Not the least prolific of our contributors was Patrolman John Ennis, a native of County Kildare, who was both a fluter and a piper. His tunes were, as a rule, choice and tasty, and his interest in the success of our hobby was displayed in a curious way. Suspecting that several pet tunes were withheld from us by a couple of good players, he conceived the scheme of ingratiating himself with the musicians. Affecting unconcern, he contrived to memorize the treasured tunes, and then had them promptly transferred to James O’Neill’s notebook. To him we are indebted for many good tunes, among them being the following: “Young Tom Ennis,” “Bessy Murphy,” “Ask My Father,” “Child of My Heart,” and “Will You Come Down to Limerick” - jigs; “Toss the Feathers,” “Jennie Pippin,” “Miss Monaghan,” “Kitty Losty,” “Trim the Velvet,” “The Dogs Among the Bushes,” “The Sligo Chorus,” “College Grove,” “Over the Bridge to Peggy,” and the “Reel of Bogie.” Two excellent hornpipes, “The Kildare Fancy” and “The Wicklow Hornpipe,” were also contributed by Ennis. None of the above dance tunes, so far as the writer is aware, has ever been published in an Irish collection.

John Ennis was also a good entertainer, and many a Sunday afternoon was pleasantly passed at his hospitable home by a coterie of kindred spirits in those years. Besides, he possessed literary ability of no mean order, and contributed some able and interesting article on Irish music and dances to the press from time to time. His son Tom displays much musical talent and bids fair to rank high as an Irish piper.

“The Garden of Daisies,” a famous set dance, was known to us all by name alone, and we had almost despaired of obtaining a setting of it, when, to our joy, we learned that O’Neill’s next-door neighbor, Sergeant Michael Hartnett know the tune as it was played where he lived. It varied but little from an air I heard my father sing. The old saying, “It never rains but it pours.” was well exemplified in this case. While enjoying a steamboat excursion on the Drainage Canal a week or so later, what should I hear on the boat but another version of our long-lost tune, played in fine style by Early and McFadden! It had been sent them by Pat Touhey, who learned it from a fiddler recently arrived in Boston, and who in turn had picked it up from Stephenson, the great Kerry piper. The latter, whose execution on the Irish or Union pipes was remarkable, once accompanied Ludwig, the celebrated baritone, on one of his American tours. Two inferior versions of this tune have since appeared in Petrie’s Complete Collection of Irish Music. The Stephenson setting, in O’Neill’s Music of Ireland, is much to be preferred.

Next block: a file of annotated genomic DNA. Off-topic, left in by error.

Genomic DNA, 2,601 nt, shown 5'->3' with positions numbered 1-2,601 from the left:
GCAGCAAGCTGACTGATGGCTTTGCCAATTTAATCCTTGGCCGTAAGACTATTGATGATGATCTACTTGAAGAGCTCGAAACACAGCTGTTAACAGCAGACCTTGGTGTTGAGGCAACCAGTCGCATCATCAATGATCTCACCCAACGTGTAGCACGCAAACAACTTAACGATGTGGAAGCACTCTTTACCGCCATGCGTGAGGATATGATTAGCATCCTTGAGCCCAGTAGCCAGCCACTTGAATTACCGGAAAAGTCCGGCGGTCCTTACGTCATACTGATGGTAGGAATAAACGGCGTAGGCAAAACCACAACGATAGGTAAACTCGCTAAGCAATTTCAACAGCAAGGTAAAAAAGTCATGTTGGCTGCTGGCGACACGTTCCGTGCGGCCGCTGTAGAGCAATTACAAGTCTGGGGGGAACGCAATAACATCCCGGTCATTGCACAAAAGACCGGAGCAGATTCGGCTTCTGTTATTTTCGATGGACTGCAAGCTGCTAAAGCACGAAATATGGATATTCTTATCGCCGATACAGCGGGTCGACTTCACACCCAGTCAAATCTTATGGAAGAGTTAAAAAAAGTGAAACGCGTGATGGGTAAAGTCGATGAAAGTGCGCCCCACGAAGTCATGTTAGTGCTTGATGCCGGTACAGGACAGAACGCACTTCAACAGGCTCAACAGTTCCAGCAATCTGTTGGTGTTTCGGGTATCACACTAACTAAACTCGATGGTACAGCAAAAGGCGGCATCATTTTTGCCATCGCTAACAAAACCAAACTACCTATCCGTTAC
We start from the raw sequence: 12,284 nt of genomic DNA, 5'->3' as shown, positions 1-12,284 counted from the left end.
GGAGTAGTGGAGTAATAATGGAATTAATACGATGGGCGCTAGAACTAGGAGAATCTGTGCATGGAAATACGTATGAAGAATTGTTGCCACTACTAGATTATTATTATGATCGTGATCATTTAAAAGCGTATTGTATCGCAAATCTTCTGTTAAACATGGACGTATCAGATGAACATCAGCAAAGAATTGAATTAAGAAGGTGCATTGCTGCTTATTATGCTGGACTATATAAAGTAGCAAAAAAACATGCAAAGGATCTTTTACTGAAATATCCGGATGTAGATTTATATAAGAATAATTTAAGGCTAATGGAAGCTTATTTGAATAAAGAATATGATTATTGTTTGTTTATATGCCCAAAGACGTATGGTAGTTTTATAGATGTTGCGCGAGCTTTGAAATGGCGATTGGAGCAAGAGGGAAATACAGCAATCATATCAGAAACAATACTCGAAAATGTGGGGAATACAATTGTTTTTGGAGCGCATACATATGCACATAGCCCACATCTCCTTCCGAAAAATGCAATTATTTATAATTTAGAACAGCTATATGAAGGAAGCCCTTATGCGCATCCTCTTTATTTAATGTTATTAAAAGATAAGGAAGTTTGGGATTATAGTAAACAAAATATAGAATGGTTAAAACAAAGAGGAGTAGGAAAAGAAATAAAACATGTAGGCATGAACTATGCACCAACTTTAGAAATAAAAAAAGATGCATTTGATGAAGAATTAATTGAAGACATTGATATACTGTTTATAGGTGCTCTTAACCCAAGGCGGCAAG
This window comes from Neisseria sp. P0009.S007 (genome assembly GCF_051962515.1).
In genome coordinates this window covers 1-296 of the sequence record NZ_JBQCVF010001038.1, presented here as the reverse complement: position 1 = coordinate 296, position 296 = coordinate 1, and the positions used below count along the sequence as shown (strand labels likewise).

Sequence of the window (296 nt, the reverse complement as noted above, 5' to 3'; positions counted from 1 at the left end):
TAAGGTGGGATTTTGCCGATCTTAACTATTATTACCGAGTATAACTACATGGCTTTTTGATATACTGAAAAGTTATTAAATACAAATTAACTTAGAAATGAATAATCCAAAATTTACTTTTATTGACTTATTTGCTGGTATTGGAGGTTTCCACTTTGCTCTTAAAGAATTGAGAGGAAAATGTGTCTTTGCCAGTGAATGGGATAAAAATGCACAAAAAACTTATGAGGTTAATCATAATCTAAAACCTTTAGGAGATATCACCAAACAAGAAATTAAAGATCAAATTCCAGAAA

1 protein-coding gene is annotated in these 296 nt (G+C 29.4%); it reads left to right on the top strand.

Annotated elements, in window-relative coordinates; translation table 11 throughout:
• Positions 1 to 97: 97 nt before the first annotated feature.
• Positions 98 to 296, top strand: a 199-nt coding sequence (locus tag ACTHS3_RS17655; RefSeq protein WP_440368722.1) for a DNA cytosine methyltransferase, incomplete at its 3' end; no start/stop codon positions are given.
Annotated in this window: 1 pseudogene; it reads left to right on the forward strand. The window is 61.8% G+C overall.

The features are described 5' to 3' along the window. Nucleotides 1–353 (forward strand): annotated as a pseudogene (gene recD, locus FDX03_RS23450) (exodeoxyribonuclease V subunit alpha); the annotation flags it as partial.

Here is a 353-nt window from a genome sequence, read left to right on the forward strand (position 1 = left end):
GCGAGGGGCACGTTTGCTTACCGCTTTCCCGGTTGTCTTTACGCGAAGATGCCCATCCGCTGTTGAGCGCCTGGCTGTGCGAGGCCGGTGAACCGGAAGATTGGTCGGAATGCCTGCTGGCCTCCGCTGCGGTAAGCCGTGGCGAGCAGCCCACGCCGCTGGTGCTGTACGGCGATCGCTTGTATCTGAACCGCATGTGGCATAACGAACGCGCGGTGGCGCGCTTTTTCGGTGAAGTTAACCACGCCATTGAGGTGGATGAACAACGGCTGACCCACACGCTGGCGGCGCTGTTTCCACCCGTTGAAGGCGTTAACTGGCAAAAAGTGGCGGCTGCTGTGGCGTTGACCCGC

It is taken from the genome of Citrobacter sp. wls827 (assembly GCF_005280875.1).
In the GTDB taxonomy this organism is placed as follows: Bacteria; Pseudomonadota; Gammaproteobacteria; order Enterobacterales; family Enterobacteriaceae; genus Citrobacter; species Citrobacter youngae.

Another favorite, well known by name as “The Fox Chase,” was obtained from the same source, and although I have since heard played and also found among the Hudson manuscripts other versions of it, none equals Stephenson’s setting, which fills fifteen staffs.

According to Grattan Flood, “The Fox Chase” was composed by a famous Munster piper named Edward Keating Hyland, who had studied theory and harmony under Sir John Stevenson. He won the royal favor on the occasion of George the Fourth’s visit to Dublin in 1821, and was rewarded with the King’s order for a fifty-guinea set of pipes in appreciation of his fine performance.

In a large work entitled Ireland, by Mr. And Mrs. S. C. Hall, published about 1840, this composition is mentioned in connection with Gandsey, the “king of Kerry pipers.” “To hear him play,” they say, “was one of the richest and rarest treats of Killarney. Gandsey is old and blind, yet a finer or more expressive countenance we have rarely seen. His manners are, moreover, comparatively speaking, those of a gentleman. For many years he was the inmate of Lord Headley’s mansion, and was known universally as `Lord Headley’s piper.’ It would be difficult to find anywhere a means of enjoyment to surpass the music of Gandsey’s pipes. No one who visits the lakes most omit to send for him. Those who return without hearing him will have lost half the attractions of Killarney. Above all, he must be required to play `The Mothereen Rue’ or `The Hunting of the Red Fox.’ It is the most exciting tune we have ever heard, and exhibits the power of the Irish pipes in a manner of which we had previously had no conception. It is of considerable length, beginning with the first sight of the fox stealing the farmer’s goose; passing through all the varied incidents of the chase - imitating the blowing of the horns, the calling of the hunters, the baying of the hounds, and terminates with ‘the death’ and the loud shouts over the victim. Gandsey accompanies the instrument with a sort of recitative which he introduces occasionally, commencing with a dialogue between the farmer and the fox, -

“ `Good morrow, fox.’ `Good morrow, sir.’

`Pray, fox, what are you ating?’

`A fine fat goose I stole from you,

Sir, will you come here and taste it?’

This celebrated musician, who died in 1857, when ninety years old, was the son of an English soldier who won the love of a Killarney colleen and settled down in that romantic spot.

The following story, told me years ago in Chicago by a Kerryman, may be found not uninteresting: